Seven Notrump

In which some people who play bridge blog about it.

Wednesday, October 18, 2006

Grand slam puzzle

Sidney Lenz
Here's a historic hand from the lovely Goren book that's fun to wrap one's mind around for a minute. It was played by Sidney Lenz (stern-looking chap over there-->), who sat South and confidently bid up to seven, holding 8 high-card points and no aces. The bidding is an educational marvel in itself -- that 2NT is reminiscent of Jacoby's.


North
East
South
West
♣ ♥ ♠ Pass
2NTPass♣ Pass
♦ Pass♣ Pass
♠ Pass♠ Pass
PassPass
Contract: 7 ♠  
Lead: ♥ J
North
♠ A Q 4
♥ K 9 6 5
♦ A 10 4
♣ A Q 7
West
♠ 10 5
♥ J 10 8 3
♦ K J 7 2
♣ 9 6 2
East
♠ 9 7 2
♥ A Q 7 4 2
♦ Q 9 8 5
♣ 3
South
♠ K J 8 6 3
♥ - -
♦ 6 3
♣ K J 10 8 5 4



If you bid that aggressively, you better be able to back it up on the table. Despite the apparently unavoidable loser, Lenz made his 13 tricks. How would you play the contract?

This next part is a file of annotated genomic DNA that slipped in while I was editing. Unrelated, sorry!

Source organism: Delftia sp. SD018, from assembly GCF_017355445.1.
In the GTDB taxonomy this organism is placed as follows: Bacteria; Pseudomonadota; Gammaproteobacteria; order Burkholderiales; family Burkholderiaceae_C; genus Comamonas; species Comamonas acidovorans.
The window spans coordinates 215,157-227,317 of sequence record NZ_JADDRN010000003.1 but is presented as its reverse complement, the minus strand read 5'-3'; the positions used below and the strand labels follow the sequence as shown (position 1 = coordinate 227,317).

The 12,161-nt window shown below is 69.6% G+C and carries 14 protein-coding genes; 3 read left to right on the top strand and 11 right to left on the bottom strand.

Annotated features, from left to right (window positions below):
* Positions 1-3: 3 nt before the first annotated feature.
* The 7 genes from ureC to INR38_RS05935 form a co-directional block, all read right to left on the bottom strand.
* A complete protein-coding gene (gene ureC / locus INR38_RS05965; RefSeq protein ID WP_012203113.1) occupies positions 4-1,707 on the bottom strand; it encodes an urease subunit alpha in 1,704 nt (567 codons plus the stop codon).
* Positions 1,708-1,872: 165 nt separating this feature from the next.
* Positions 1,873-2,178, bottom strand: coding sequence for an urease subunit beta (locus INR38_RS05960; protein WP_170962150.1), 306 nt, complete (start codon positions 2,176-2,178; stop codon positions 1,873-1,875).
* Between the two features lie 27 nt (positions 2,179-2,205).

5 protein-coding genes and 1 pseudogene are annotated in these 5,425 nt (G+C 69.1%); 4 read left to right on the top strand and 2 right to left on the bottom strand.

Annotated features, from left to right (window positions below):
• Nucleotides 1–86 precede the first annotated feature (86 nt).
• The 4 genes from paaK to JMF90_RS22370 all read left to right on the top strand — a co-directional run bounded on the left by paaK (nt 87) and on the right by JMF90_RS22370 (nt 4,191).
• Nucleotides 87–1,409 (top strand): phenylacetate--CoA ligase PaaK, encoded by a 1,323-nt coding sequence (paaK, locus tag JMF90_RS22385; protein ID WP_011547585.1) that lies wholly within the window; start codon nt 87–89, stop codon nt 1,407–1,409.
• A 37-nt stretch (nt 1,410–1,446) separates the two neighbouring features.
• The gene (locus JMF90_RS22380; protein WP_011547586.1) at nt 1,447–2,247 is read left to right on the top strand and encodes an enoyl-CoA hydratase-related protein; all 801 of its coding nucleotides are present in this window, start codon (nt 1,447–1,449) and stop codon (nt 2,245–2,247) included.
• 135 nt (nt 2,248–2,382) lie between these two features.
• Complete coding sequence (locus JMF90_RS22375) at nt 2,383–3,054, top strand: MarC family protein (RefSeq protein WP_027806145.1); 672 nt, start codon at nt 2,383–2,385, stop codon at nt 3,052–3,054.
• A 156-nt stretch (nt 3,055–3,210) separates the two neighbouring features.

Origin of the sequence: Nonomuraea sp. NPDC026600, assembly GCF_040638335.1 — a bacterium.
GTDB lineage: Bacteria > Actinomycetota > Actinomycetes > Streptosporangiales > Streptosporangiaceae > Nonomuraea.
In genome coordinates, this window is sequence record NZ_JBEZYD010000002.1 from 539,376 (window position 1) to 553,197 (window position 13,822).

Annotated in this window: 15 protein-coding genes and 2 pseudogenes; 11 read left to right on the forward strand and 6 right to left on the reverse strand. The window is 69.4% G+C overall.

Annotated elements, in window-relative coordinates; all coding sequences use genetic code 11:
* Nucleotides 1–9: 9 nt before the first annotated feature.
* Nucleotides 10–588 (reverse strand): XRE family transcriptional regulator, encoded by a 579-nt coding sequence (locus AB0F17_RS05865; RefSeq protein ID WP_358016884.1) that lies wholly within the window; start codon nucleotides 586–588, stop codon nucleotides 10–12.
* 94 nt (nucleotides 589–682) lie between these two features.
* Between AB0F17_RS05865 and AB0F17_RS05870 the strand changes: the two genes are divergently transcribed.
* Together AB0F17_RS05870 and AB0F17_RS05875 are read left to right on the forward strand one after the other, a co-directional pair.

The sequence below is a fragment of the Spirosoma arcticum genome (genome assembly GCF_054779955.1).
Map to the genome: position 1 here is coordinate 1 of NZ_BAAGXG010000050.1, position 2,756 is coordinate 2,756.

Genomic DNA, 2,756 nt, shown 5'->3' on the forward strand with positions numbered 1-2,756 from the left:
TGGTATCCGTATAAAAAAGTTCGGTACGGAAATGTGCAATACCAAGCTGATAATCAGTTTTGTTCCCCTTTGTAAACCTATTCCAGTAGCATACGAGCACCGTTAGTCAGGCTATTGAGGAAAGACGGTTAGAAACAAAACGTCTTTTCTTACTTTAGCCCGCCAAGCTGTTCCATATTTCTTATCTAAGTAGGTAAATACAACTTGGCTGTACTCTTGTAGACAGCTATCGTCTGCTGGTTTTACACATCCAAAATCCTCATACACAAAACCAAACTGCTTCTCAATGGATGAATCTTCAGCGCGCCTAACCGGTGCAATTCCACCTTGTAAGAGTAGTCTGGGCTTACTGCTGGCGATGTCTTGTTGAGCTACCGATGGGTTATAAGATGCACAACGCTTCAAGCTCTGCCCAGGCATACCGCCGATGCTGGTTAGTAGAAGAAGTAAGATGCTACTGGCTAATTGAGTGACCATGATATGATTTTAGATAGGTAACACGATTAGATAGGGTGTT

3 comments:

  At Wednesday, October 18, 2006 8:25:00 PM, Anonymous Bryan said:

Stumped. I was trying to figure out a way to put a "squeeze" on the defenders and then keeping track of the discards, but I can't find the right combo. Alack.

Happy birthday Paul!!!!! When are we taking you out to celebrate? Should I get hookers?

  At Wednesday, October 18, 2006 9:28:00 PM, Blogger Paul said:

Hmm, the hookers you got last year could barely count points. But if you can find a better pair, count me in.

I'll leave this puzzle open for solving.

  At Friday, October 27, 2006 7:53:00 AM, Blogger VANG said:

dummy reversal (ruff 3 hearts in hand plus 6 club tricks plus 3 trumps from dummy and the ace of diamonds = 13 tricks).

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